During my visit to Halifax, Nova Scotia on April 14-15th, for the Titanic 100 commemoration, I met numerous people, young and old, from different ethnic backgrounds and without necessarily a direct relationship to any Titanic victims or survivors, who flocked from all corners of the globe, to be part of this special remembrance. Some were die-hard Titanic fans, fondly known as “Titaniomaniacs” and some were novices just like me. Notwithstanding their knowledge base disparity, both groups share even one hundred years later, an unrelenting fascination with Titanic.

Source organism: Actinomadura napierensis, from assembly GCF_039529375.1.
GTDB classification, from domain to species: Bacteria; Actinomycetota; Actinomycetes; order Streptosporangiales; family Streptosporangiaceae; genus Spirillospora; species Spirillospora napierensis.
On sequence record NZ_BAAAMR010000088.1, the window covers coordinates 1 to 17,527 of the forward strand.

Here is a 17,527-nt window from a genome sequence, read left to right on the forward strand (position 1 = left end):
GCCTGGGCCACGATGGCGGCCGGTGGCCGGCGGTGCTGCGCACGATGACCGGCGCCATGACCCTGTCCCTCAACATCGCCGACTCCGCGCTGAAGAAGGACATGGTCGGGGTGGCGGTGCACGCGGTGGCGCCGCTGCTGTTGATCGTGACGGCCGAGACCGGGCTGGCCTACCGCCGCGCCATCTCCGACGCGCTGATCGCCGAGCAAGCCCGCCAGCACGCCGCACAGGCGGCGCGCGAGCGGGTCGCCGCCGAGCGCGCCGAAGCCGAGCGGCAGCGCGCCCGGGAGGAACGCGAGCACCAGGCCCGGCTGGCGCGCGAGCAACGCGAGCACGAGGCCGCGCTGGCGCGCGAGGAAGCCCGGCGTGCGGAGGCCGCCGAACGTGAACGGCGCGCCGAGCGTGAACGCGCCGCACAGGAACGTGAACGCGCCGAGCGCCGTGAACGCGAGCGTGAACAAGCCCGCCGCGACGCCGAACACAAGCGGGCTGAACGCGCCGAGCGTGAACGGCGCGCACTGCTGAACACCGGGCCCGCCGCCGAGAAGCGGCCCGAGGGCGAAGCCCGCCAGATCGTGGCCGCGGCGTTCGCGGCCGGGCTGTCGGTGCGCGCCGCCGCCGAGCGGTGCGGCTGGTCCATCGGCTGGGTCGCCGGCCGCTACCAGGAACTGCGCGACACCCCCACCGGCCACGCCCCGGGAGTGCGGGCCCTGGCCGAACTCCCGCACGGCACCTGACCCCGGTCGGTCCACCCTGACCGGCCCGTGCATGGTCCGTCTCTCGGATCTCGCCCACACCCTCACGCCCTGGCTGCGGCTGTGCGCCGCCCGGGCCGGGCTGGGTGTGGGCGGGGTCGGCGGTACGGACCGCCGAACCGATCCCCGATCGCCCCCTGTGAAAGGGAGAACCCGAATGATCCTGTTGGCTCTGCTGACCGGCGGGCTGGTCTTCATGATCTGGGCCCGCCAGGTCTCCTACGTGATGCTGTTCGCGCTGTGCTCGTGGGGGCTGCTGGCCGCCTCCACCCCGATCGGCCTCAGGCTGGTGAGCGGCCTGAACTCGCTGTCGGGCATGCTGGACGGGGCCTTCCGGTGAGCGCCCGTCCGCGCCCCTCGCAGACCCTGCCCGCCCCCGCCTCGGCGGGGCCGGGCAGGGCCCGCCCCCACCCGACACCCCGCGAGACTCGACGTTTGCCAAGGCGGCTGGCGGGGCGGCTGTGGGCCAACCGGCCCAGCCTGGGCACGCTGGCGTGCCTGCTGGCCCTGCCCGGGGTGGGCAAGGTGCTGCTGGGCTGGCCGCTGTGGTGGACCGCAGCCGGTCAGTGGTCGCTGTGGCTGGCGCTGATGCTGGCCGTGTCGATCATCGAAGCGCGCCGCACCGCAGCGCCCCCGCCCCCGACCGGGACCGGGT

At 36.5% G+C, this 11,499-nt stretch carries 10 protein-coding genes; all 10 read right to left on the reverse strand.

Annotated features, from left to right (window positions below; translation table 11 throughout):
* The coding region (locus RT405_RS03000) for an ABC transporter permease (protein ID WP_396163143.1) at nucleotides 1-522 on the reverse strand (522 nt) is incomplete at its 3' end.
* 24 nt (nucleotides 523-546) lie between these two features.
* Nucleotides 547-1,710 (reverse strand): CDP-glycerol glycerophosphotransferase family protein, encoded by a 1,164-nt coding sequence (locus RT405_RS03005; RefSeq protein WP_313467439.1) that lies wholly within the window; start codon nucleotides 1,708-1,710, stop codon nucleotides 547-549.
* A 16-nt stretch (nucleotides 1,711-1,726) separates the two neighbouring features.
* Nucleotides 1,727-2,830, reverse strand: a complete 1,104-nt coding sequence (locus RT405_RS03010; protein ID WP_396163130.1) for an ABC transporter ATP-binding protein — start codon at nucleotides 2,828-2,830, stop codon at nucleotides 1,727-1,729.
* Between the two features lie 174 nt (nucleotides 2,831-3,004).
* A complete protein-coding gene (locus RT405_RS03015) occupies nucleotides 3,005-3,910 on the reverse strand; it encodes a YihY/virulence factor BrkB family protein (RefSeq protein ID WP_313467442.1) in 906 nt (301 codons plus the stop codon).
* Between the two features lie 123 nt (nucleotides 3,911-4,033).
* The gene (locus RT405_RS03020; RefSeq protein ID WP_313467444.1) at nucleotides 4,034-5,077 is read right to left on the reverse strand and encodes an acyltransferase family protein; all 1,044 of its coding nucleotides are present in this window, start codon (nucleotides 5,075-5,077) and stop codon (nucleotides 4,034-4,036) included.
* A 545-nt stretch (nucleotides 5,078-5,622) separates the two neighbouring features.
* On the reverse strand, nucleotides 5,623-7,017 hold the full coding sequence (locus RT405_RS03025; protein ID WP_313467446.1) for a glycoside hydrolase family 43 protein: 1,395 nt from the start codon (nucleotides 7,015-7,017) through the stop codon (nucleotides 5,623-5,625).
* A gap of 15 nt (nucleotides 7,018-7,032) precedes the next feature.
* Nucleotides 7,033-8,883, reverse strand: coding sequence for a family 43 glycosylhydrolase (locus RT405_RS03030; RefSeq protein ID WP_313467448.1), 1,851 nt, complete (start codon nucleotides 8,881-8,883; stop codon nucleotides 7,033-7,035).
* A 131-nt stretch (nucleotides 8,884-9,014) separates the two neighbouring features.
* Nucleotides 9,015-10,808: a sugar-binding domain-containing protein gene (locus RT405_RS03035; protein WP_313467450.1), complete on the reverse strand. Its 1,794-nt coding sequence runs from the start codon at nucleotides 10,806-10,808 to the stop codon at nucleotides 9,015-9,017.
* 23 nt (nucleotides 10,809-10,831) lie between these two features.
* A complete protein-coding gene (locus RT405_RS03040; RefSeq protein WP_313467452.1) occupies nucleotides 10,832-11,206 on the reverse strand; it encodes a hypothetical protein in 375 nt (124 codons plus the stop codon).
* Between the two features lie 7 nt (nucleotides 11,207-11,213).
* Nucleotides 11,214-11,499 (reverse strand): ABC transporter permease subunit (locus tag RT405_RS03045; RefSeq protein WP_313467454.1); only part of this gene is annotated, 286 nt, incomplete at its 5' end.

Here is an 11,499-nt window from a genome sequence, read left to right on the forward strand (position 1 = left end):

A personal account about my great-grandfather and the Titanic
This Sunday, the 15th of April 2012, is the Centennial of the tragic sinking of the RMS Titanic. Of the passengers aboard “the ship of dreams”, more than 1,500 perished, including Gerios Youssef Abi-Saab, my great-grandfather.
Gerios, a native of the village of Thoum, in Northern Lebanon, left his wife and six children including Wehbe, my grandfather, who was five years old, hoping to provide a better life for his family by working in America. Lebanon, under Ottoman rule at the time, was struck by famine and poverty and religious tensions pervaded. Lebanese migration became widespread resulting in several waves of departures to faraway lands such as Australia, South America, Canada and the United States.